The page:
Reporter's Notebook: A Visit With Daniel Ortega, Part III's Adam Housley is in Nicaragua to cover regional elections and to interview Sandinista leader Daniel Ortega, who hopes to win the presidential election in November. Here is the third installment of the Reporter's Notebook.

Click here to see A Visit With Daniel Ortega, Part I

Click here to see A Visit With Daniel Ortega, Part II

Daniel Ortega is careful in the way he criticizes the United States. He is quick to say "the American democracy is based on imperialism." He also calmly fumes and repeats his displeasure with the Iran Contra affair and the United States' support of the Somoza dictatorship.

He claims the Americans along with Great Britain and the Europeans, have created many of the problems facing Latin America by continuously exploiting the people and the region's resources over the years.

I remind him that much of the fighting in Nicaragua has come from within and that the corruption that plagues his country is also homegrown. My response is dismissed. Ortega acknowledges there have been problems here, but he blames the democratically elected governments since he was voted out of power in 1990.

In fact, Ortega says the socialist Sandinistas deserve a shot during a time of peace. He reminds us that their last chance to lead was during a civil war to oust Somoza and then as a Cold War partner of the Soviet Union against the United States.

At this point we begin to notice the air conditioners that keep the room cooler have been turned off for a quieter backdrop. The air has begun to thicken and I notice several swarms of mosquitoes that have formed in various parts of the room. Our wicker chairs remain comfortable and Ortega seems oblivious to it all. He does not sweat, the bugs stay away from his brow.

This, he reminds me, is his first major interview in about three years. I remind myself that it is one I have been working on getting since last July.

Ortega seems pleased that the interview is being conducted in his native Spanish. My questions are partly in English, but I get help from our producer Elka Worner who speaks Spanish fluently.

He becomes more comfortable with our questions, but is still cautious not to condemn the United States in the same disparaging way as Venezuelan leader Hugo Chavez. That does not mean he leaves President Bush alone.

Several times he mentions the United States' mistakes in Iraq and basically says that we should have worried more about hurricane Katrina rather than issues or leaders in other countries.

Daniel Ortega gets agitated only once during our 90-minute interview. It comes after we again ask him about Chavez and Fidel Castro. He calls the men his brothers, but assures us they are not injecting money or influence into this Nicaraguan campaign.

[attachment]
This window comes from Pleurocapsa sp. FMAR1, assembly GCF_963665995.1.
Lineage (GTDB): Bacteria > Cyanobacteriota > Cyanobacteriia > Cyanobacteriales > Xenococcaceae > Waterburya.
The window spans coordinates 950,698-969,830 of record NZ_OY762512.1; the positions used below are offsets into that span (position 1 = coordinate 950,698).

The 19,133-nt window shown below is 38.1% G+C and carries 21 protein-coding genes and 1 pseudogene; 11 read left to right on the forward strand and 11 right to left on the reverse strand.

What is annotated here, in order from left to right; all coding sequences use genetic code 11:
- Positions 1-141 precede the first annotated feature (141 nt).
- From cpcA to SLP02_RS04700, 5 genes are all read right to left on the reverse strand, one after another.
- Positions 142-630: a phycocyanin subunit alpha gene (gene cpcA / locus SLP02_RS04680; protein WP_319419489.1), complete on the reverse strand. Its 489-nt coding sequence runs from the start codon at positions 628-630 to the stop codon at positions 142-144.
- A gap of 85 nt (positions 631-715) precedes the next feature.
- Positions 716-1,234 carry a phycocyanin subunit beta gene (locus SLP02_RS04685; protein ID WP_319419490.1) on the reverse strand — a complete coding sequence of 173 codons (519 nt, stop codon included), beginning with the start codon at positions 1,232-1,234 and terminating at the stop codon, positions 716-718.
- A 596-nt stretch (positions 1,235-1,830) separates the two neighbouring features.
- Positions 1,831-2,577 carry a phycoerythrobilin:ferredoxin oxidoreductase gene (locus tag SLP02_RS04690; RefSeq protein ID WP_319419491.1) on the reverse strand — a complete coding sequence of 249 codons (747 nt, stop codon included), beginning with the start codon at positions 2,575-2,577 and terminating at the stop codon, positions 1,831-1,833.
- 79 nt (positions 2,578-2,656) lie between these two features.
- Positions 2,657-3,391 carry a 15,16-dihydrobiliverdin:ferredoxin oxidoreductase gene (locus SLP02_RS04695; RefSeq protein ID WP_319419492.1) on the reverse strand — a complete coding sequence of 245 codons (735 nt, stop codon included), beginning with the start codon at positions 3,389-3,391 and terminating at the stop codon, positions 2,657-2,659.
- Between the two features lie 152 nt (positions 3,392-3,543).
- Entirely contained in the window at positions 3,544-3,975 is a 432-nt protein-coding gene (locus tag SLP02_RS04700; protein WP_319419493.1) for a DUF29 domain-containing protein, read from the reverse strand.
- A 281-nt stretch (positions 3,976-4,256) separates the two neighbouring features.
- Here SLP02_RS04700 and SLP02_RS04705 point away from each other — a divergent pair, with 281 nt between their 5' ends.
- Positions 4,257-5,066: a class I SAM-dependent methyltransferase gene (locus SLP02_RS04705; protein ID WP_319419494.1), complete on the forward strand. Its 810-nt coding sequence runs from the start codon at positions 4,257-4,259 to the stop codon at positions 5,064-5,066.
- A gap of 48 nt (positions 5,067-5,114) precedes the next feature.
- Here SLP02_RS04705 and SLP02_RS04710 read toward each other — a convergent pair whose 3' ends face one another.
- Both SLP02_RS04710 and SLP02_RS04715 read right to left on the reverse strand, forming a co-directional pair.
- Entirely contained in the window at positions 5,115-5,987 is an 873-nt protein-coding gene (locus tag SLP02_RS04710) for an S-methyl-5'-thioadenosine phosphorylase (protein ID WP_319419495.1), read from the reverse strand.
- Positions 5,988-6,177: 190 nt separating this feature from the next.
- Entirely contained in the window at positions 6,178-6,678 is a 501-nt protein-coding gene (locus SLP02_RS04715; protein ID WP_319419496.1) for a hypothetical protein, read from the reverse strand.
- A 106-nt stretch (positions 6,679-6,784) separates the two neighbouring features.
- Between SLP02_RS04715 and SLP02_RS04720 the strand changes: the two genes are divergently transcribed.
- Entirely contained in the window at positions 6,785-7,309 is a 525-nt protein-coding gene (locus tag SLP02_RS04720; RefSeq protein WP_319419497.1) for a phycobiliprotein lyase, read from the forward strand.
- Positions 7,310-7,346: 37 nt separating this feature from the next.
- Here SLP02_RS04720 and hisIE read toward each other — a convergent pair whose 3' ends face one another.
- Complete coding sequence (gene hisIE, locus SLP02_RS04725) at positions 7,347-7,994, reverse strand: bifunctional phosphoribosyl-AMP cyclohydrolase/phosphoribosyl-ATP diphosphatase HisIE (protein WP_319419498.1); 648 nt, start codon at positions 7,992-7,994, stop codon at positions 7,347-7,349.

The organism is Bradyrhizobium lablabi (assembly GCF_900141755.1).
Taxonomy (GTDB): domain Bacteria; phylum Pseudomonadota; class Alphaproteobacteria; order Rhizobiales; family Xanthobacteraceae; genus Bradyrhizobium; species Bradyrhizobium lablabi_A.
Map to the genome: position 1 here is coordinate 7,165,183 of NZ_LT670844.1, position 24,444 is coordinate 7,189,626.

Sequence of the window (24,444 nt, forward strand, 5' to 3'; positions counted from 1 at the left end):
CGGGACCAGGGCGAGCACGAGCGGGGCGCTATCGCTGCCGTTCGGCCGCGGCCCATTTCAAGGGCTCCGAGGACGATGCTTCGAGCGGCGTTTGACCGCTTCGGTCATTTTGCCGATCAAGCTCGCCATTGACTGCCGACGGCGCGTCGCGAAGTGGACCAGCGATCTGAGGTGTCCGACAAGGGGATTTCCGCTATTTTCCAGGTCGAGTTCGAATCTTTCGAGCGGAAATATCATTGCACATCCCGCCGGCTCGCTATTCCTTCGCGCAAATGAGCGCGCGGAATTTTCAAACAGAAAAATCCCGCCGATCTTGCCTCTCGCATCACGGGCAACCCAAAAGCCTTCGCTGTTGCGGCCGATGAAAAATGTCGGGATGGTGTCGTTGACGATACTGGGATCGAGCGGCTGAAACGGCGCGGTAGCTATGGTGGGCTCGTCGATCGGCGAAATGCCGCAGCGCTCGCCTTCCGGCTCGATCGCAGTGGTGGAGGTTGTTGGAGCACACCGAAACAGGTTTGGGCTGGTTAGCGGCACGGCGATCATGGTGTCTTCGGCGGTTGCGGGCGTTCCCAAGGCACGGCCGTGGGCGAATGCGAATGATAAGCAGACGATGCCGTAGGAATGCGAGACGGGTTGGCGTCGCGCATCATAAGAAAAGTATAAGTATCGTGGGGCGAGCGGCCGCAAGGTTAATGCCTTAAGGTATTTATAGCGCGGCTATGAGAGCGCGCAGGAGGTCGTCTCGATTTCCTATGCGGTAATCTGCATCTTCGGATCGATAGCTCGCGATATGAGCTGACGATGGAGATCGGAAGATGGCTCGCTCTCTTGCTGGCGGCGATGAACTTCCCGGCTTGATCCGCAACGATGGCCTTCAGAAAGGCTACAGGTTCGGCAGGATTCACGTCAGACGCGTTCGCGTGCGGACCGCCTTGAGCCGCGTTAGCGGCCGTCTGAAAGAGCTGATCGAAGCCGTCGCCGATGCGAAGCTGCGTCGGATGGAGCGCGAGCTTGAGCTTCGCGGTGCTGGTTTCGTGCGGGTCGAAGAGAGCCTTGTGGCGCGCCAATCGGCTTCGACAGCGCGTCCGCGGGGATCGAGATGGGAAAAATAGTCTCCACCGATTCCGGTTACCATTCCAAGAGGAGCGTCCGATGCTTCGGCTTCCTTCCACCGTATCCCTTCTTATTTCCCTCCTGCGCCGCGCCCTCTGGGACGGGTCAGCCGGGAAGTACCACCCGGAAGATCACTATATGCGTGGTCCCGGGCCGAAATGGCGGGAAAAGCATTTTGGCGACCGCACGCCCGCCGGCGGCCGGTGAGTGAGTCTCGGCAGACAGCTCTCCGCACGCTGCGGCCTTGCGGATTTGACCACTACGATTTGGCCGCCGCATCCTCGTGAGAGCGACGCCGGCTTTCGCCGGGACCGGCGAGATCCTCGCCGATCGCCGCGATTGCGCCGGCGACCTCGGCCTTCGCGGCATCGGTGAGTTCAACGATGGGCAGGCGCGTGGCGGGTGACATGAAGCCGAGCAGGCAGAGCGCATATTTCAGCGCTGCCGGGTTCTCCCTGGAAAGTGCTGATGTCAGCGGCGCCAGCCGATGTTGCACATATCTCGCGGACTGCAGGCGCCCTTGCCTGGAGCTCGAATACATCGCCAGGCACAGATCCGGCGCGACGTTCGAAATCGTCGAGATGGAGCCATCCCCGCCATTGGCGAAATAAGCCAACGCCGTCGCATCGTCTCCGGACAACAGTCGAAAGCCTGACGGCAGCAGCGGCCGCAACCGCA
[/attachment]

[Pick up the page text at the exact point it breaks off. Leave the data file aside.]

I ask about Colonel Muammar al-Qaddafi, pointing out that in the 1980’s the Libyan leader faced strong U.S. opposition as he seemed to snub his nose at President Reagan.

Ortega responds quickly and a bit louder. He is not angry, but obviously he wants to make this point quickly and directly. Ortega tells us in Spanish that Lybia and Nicaragua are separate cases too different to compare.

I tell him the comparison has to do with opposition to U.S. policy and leadership in the 1980s. Quickly Ortega turns our question into more rhetoric about the United States not caring about Latin America and how American imperialism is to blame for many of the problems in Nicaragua.

He says he, Chavez and Castro are well respected in Latin America and that the three "brothers" are fighting for the people.

Our talk is not entirely about relations with the United States, or even international policy. Ortega tells us, unlike years past, he will win this November’s presidential election. He says he wants to build the country back by supporting the small farmers and small business. He promises not to nationalize foreign companies or seize property belonging to individuals who have invested in this country. He does tell us he would nationalize electricity, water and various other essential services.

Several times "El Comandante" (as he is known) cites China’s progress and how the socialists there are doing well by adopting some forms of capitalism. Ortega also takes a shot at U.S. foreign policy by citing the friendship and trade with Socialist China, while at the same time opposing smaller socialist nations like Nicaragua, Cuba and Venezuela.

Of course Ortega fails to mention Nicaraguan support of the Soviets before their fall.

Ortega admits Nicaragua is a very poor nation, by most accounts the second poorest in the western hemisphere next to Haiti. He says the way to improve conditions here is through investment, but he really doesn’t give us much in the way of examples.

His greatest idea, though, is an old one. He talks about the need to expand the Panama Canal and the difficulties associated with that process. Ortega argues that a second canal built across Nicaragua would be a huge benefit to this nation and to the world. He suggests the nations of the world could pay for such a grand idea, adding that the canal would be used solely for commerce and not for military movement.

Our talk basically ends on that note. The air is very thick now and everyone has some sort of sweat forming. Rosario, who sat by her husband’s side throughout the interview and even chimed-in a few times, opens a book to show us some of her favorite ancient mystical artwork.

Everyone exchanges pleasantries and I tell Ortega that our next meeting needs to include his "brothers" Chavez and Castro.